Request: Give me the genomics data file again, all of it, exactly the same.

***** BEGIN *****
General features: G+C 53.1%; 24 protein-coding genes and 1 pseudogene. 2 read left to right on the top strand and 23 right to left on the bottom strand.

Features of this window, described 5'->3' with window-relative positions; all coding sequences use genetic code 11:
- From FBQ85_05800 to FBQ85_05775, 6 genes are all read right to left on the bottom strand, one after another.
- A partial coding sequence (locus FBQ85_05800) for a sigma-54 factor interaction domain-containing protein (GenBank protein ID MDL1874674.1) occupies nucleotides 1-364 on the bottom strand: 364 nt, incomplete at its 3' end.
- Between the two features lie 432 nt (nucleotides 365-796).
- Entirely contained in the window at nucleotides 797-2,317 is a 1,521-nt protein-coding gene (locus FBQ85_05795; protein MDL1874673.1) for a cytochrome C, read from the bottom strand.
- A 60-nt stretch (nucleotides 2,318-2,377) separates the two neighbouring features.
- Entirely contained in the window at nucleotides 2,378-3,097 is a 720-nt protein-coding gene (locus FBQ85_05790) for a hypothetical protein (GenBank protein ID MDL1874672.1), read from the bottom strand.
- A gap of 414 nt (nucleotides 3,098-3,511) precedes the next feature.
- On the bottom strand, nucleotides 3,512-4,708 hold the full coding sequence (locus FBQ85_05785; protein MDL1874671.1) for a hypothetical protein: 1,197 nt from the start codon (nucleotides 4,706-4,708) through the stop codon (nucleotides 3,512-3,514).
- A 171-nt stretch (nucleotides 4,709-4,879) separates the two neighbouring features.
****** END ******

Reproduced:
General features: G+C 53.1%; 24 protein-coding genes and 1 pseudogene. 2 read left to right on the top strand and 23 right to left on the bottom strand.

Features of this window, described 5'->3' with window-relative positions; all coding sequences use genetic code 11:
- From FBQ85_05800 to FBQ85_05775, 6 genes are all read right to left on the bottom strand, one after another.
- A partial coding sequence (locus FBQ85_05800) for a sigma-54 factor interaction domain-containing protein (GenBank protein ID MDL1874674.1) occupies nucleotides 1-364 on the bottom strand: 364 nt, incomplete at its 3' end.
- Between the two features lie 432 nt (nucleotides 365-796).
- Entirely contained in the window at nucleotides 797-2,317 is a 1,521-nt protein-coding gene (locus FBQ85_05795; protein MDL1874673.1) for a cytochrome C, read from the bottom strand.
- A 60-nt stretch (nucleotides 2,318-2,377) separates the two neighbouring features.
- Entirely contained in the window at nucleotides 2,378-3,097 is a 720-nt protein-coding gene (locus FBQ85_05790) for a hypothetical protein (GenBank protein ID MDL1874672.1), read from the bottom strand.
- A gap of 414 nt (nucleotides 3,098-3,511) precedes the next feature.
- On the bottom strand, nucleotides 3,512-4,708 hold the full coding sequence (locus FBQ85_05785; protein MDL1874671.1) for a hypothetical protein: 1,197 nt from the start codon (nucleotides 4,706-4,708) through the stop codon (nucleotides 3,512-3,514).
- A 171-nt stretch (nucleotides 4,709-4,879) separates the two neighbouring features.